(Apologies for the six week silence! The cops kept catching up with me.)


It was 2 a.m. and I awoke with a start. Not the “wow, I shouldn’t have had that gallon of Diet Coke and a Midol before bed” kind of start. More like “Hey, two exits, no waiting, free Funyons on your way out!”

It was the night before we were to leave on an 18-day international vacation, and I was coming down with something. And I’d been looking forward to this trip for a year. Having never been to Asia, I was anticipating lots of profound cultural experiences: shortie kimonos, lots of Panda Express restaurants and poignant photos of me with poor people.

What I was getting, instead, was a violent case of the stomach flu.

“Pull it together!” my supportive and concerned partner Sandy yelled at me when I told him I didn’t feel well.

This was not a surprising response. He’s not actually quite as horrible and soulless as that sounds; he just has this ridiculous and totally unwarranted idea that I can be a bit of a hypochondriac.

Sure, I might take a Xanax before getting my teeth cleaned. Sure, one patch of dry skin and I’m at the Mayo Clinic website searching for rare skin cancers. But I was sick. And there was irrefutable evidence – the kind that makes you go, “Wow, I don’t remember eating corn.”

A couple of weeks earlier, Sandy had laughed at me when I said that I was gonna get a prophylactic course of Tamiflu from my doctor.

“Listen,” I told him, “it’s the height of the flu season and we’re gonna be in Asia for 18 days. If one of us gets sick, where will we find a good physician? Do you want some witch doctor waving a flaming wad of sage over you and chanting in a voice straight out of The Omen?”

He never catches anything, so naturally this seemed like insane reasoning to him.

“We’ll be on a cruise ship and staying in American hotels. We’re not gonna be floating on a raft down the Mekong Delta.”

“Better safe than sorry,” I had replied. And now, in this moment of illness, I smugly waved the box of Tamiflu in his face. “Who’s laughing now?”

I had no idea if Tamiflu worked on whatever I had, but I immediately began popping tablets like they were Sweet-tarts because I had to go to work. We weren’t leaving until midnight, and nothing says “fake sick day” like calling in sick on your last work day before a vacation.

Promptly around noon, after spending roughly ten hours on or near the toilet, I finally managed to drag my ass in to the office.

“Oh, my God, what happened to you?”

This from my friend Raquel, who typically suffers from some sort of ocular disorder that makes her think I’m handsome.

“Do I look bad?” I said, sweat running down my unshaven face, my clothes unkempt.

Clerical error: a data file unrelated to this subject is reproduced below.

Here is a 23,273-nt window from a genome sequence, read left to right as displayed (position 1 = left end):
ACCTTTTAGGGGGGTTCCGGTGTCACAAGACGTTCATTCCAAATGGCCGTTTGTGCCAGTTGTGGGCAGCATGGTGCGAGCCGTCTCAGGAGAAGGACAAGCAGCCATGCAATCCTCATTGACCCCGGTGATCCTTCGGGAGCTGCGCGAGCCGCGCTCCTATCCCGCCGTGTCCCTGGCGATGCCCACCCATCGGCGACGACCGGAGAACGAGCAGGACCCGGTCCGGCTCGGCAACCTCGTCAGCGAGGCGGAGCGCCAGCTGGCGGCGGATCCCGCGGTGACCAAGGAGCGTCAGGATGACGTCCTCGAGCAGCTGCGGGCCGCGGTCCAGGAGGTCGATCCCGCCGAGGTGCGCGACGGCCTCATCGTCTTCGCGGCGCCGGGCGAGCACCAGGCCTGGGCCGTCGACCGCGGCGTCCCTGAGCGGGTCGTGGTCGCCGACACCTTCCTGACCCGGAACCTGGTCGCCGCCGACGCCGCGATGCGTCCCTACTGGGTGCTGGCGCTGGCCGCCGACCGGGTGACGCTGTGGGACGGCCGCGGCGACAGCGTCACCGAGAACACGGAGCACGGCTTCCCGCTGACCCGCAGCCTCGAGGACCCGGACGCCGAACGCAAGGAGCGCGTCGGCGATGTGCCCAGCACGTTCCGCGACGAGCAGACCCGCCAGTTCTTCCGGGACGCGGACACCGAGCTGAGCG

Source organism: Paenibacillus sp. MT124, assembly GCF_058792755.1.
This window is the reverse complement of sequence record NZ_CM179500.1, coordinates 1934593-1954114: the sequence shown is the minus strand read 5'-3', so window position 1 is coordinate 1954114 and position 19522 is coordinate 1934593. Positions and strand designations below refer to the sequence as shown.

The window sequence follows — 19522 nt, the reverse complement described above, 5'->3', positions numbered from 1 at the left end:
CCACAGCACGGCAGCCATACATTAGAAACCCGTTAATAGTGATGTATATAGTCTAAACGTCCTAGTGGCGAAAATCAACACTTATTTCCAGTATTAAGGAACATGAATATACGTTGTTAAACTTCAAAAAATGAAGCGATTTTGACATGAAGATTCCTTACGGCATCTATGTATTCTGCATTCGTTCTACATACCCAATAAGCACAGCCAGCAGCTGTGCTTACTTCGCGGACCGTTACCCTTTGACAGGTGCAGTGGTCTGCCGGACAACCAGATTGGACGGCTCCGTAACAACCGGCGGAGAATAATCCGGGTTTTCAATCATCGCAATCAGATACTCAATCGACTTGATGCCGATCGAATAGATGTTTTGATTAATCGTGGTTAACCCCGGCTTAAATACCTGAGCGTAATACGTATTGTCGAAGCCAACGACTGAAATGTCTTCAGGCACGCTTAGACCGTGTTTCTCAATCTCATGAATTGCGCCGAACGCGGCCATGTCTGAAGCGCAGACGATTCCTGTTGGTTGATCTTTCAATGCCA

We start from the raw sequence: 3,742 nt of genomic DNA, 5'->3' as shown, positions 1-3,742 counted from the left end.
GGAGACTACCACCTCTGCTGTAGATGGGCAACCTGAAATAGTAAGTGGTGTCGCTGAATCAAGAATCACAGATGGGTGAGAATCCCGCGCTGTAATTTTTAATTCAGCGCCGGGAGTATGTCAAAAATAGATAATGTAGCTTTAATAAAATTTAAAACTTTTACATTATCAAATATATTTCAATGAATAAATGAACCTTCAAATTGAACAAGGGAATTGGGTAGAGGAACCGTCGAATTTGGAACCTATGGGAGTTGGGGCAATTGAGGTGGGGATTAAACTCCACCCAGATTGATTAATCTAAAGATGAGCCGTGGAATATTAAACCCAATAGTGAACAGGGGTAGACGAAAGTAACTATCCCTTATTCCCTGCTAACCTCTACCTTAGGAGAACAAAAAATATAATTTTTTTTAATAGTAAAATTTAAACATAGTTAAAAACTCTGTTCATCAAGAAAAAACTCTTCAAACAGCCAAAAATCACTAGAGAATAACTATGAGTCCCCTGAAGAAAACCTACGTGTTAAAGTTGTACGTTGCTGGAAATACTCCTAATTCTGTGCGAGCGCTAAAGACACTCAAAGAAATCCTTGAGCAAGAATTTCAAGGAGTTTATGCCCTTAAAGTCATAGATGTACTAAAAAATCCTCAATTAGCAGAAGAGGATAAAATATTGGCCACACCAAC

“You look like shit.” Raquel is Chilean, so she used a Spanish word, but I’m pretty sure that’s what she was going for.

“I have the flu,” I replied breathlessly, “or SARS.”

I managed to make it a couple of hours, until my boss asked me, for the sake of everyone else present, to get the hell out of the building.

When I arrived home, my in-laws were there, along with our friend Julie who was going to house-sit for us. Everyone was in a festive mood, which only made matters worse.

“Come have a glass of Merlot,” Mary, my mother-in-law said. She and I share a common interest in red wine for its health benefits, although rumor has it those benefits dull somewhat around glass number four.

“I’m just gonna take a little nap,” I said, stumbling down the hall to the bedroom.

“He thinks he’s sick,” Sandy explained.

“Dying is more like it!” I hollered, wondering if I should call for a priest. And convert to Catholicism.

I lay in bed, worrying about getting on a plane. I was clearly disease-ridden. Was it fair to expose my germs to the unknowing masses? But Sandy and his parents were so excited. I couldn’t let them down. I would have to man up.

Somehow, I managed to shower and endure the car ride to the airport, suffering in silence save for an occasional cry of discomfort to make sure everyone noticed my bravery. But as we shuffled through the security line, another, more terrifying thought occurred to me: we’re changing planes in Hong Kong. Hong Kong has those guys with temperature scanners. If you have a fever, they’ll quarantine you. I could be spending the next 3 days on a cot in the Hong Kong airport, being beaten by a Chinese guard.

Well, if that happens, I thought, I’ll film the whole thing on my cellphone and put it on YouTube. I’ll become a cause celebre. The state department will demand my release and when officials refuse, we’ll go to war with China.

That would at least make this whole barfy thing worthwhile.